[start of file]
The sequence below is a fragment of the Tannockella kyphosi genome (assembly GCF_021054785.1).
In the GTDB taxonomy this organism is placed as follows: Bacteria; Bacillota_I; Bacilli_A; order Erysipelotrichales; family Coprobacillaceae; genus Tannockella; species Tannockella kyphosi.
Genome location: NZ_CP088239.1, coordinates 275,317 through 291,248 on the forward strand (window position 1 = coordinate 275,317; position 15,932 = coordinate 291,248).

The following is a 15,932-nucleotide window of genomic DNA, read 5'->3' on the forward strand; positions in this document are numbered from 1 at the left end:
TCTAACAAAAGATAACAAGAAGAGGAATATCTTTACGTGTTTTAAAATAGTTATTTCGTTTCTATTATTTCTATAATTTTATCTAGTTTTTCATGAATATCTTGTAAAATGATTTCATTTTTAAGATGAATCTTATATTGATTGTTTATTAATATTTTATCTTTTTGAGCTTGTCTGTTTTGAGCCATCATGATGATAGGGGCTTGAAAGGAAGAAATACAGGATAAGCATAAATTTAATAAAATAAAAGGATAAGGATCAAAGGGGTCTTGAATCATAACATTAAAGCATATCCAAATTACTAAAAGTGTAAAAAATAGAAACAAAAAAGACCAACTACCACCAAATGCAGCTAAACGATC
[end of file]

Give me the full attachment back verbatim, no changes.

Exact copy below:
The sequence below is a fragment of the Tannockella kyphosi genome (assembly GCF_021054785.1).
In the GTDB taxonomy this organism is placed as follows: Bacteria; Bacillota_I; Bacilli_A; order Erysipelotrichales; family Coprobacillaceae; genus Tannockella; species Tannockella kyphosi.
Genome location: NZ_CP088239.1, coordinates 275,317 through 291,248 on the forward strand (window position 1 = coordinate 275,317; position 15,932 = coordinate 291,248).

The following is a 15,932-nucleotide window of genomic DNA, read 5'->3' on the forward strand; positions in this document are numbered from 1 at the left end:
TCTAACAAAAGATAACAAGAAGAGGAATATCTTTACGTGTTTTAAAATAGTTATTTCGTTTCTATTATTTCTATAATTTTATCTAGTTTTTCATGAATATCTTGTAAAATGATTTCATTTTTAAGATGAATCTTATATTGATTGTTTATTAATATTTTATCTTTTTGAGCTTGTCTGTTTTGAGCCATCATGATGATAGGGGCTTGAAAGGAAGAAATACAGGATAAGCATAAATTTAATAAAATAAAAGGATAAGGATCAAAGGGGTCTTGAATCATAACATTAAAGCATATCCAAATTACTAAAAGTGTAAAAAATAGAAACAAAAAAGACCAACTACCACCAAATGCAGCTAAACGATC